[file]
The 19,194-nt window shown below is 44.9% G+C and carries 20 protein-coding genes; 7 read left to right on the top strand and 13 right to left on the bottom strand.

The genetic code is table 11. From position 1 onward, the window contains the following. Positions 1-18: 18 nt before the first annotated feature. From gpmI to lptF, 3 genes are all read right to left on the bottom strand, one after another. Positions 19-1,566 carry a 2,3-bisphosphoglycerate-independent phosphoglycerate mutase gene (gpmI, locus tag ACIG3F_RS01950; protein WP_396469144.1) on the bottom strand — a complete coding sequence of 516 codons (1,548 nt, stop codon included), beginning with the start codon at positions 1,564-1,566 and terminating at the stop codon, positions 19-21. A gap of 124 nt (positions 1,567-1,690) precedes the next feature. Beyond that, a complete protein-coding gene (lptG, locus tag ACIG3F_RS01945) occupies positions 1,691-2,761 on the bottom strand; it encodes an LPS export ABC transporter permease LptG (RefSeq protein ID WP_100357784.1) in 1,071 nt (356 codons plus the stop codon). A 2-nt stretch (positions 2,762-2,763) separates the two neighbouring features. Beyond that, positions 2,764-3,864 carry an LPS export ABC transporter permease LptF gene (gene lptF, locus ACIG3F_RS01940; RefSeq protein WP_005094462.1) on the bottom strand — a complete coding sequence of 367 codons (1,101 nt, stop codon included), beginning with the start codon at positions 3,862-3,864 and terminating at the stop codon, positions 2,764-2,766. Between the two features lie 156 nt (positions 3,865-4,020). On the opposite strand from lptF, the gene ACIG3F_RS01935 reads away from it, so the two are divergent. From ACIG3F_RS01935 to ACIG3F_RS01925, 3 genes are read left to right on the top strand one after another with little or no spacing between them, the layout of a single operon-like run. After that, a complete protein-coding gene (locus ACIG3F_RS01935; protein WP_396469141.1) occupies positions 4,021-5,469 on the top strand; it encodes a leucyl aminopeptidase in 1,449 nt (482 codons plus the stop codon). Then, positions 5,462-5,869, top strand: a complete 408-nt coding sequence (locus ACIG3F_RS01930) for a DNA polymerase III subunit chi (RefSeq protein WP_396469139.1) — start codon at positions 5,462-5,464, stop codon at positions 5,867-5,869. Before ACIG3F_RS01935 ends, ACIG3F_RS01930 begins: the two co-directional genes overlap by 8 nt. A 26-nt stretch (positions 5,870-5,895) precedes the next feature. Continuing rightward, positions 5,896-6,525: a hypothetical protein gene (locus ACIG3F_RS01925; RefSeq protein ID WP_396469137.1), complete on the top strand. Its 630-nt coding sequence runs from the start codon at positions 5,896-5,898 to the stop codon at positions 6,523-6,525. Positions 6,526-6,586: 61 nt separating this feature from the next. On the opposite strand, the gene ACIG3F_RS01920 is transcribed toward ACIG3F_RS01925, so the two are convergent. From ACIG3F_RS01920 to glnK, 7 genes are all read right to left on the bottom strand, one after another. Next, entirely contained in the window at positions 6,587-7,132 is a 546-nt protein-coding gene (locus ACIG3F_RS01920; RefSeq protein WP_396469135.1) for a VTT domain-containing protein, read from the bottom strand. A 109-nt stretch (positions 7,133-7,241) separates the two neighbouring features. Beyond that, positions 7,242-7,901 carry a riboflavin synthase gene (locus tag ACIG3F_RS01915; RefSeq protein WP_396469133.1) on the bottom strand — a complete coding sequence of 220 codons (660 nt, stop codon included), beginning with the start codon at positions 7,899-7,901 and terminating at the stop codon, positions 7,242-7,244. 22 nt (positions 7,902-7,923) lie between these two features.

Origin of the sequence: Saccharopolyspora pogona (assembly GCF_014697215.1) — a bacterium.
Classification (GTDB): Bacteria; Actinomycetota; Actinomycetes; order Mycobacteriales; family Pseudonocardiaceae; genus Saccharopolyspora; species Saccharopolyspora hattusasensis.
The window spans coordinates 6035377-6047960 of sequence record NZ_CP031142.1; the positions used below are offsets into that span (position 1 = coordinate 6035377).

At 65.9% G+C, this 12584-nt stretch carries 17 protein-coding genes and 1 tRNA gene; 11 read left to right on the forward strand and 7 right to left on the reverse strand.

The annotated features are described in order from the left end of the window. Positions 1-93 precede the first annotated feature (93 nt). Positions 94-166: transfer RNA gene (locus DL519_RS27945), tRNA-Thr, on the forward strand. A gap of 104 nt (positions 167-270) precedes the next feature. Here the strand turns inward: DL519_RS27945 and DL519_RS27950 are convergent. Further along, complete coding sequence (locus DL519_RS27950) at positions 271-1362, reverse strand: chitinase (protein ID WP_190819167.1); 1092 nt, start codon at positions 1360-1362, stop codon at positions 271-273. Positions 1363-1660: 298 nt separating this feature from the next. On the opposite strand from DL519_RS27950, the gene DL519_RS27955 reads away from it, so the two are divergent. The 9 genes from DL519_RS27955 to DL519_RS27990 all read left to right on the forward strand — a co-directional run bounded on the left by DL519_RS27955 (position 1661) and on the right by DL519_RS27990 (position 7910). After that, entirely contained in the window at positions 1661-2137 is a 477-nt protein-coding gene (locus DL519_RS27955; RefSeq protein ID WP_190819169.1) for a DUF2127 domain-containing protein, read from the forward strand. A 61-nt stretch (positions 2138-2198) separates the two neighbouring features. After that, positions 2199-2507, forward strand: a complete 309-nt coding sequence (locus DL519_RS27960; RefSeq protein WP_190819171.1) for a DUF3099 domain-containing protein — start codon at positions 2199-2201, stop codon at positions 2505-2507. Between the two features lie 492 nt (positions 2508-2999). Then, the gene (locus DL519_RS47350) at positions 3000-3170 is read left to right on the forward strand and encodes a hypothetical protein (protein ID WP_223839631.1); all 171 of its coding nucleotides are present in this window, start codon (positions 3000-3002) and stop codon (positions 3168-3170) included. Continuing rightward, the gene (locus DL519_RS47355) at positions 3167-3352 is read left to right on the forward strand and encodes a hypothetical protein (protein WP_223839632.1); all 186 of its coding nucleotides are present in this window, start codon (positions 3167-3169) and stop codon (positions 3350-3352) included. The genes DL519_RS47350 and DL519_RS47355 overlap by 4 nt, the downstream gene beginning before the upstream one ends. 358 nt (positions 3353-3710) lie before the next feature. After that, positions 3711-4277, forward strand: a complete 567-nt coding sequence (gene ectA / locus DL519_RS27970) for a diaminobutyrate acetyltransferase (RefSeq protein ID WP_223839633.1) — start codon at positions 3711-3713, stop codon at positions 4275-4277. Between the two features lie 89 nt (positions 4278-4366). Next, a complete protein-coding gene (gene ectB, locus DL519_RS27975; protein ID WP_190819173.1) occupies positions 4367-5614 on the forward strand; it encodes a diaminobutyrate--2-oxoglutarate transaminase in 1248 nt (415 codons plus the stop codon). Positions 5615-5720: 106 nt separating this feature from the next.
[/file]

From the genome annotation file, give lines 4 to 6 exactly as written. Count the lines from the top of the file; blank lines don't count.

Classification (GTDB): Bacteria; Actinomycetota; Actinomycetes; order Mycobacteriales; family Pseudonocardiaceae; genus Saccharopolyspora; species Saccharopolyspora hattusasensis.
The window spans coordinates 6035377-6047960 of sequence record NZ_CP031142.1; the positions used below are offsets into that span (position 1 = coordinate 6035377).

At 65.9% G+C, this 12584-nt stretch carries 17 protein-coding genes and 1 tRNA gene; 11 read left to right on the forward strand and 7 right to left on the reverse strand.